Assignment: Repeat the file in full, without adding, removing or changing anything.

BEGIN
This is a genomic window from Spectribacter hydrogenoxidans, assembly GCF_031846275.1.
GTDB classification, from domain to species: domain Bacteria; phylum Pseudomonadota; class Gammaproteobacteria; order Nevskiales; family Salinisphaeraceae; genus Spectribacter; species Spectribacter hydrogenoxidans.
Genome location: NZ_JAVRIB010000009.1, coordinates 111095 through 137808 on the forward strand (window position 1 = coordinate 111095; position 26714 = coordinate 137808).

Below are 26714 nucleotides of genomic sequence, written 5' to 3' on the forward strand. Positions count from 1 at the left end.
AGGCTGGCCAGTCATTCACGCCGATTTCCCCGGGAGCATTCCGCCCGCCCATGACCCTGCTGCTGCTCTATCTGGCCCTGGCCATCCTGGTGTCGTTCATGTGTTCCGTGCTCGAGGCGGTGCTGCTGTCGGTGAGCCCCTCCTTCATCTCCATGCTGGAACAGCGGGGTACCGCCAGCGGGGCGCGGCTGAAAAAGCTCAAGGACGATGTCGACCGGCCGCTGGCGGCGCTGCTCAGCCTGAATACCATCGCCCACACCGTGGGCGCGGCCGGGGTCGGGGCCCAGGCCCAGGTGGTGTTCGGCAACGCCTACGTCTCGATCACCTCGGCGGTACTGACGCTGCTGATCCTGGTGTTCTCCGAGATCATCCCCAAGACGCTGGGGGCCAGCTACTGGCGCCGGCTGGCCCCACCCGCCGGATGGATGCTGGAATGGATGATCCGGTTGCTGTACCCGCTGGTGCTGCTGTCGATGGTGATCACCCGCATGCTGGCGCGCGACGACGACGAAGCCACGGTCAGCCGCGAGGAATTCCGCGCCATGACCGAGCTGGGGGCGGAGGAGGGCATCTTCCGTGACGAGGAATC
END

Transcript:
This is a genomic window from Spectribacter hydrogenoxidans, assembly GCF_031846275.1.
GTDB classification, from domain to species: domain Bacteria; phylum Pseudomonadota; class Gammaproteobacteria; order Nevskiales; family Salinisphaeraceae; genus Spectribacter; species Spectribacter hydrogenoxidans.
Genome location: NZ_JAVRIB010000009.1, coordinates 111095 through 137808 on the forward strand (window position 1 = coordinate 111095; position 26714 = coordinate 137808).

Below are 26714 nucleotides of genomic sequence, written 5' to 3' on the forward strand. Positions count from 1 at the left end.
AGGCTGGCCAGTCATTCACGCCGATTTCCCCGGGAGCATTCCGCCCGCCCATGACCCTGCTGCTGCTCTATCTGGCCCTGGCCATCCTGGTGTCGTTCATGTGTTCCGTGCTCGAGGCGGTGCTGCTGTCGGTGAGCCCCTCCTTCATCTCCATGCTGGAACAGCGGGGTACCGCCAGCGGGGCGCGGCTGAAAAAGCTCAAGGACGATGTCGACCGGCCGCTGGCGGCGCTGCTCAGCCTGAATACCATCGCCCACACCGTGGGCGCGGCCGGGGTCGGGGCCCAGGCCCAGGTGGTGTTCGGCAACGCCTACGTCTCGATCACCTCGGCGGTACTGACGCTGCTGATCCTGGTGTTCTCCGAGATCATCCCCAAGACGCTGGGGGCCAGCTACTGGCGCCGGCTGGCCCCACCCGCCGGATGGATGCTGGAATGGATGATCCGGTTGCTGTACCCGCTGGTGCTGCTGTCGATGGTGATCACCCGCATGCTGGCGCGCGACGACGACGAAGCCACGGTCAGCCGCGAGGAATTCCGCGCCATGACCGAGCTGGGGGCGGAGGAGGGCATCTTCCGTGACGAGGAATC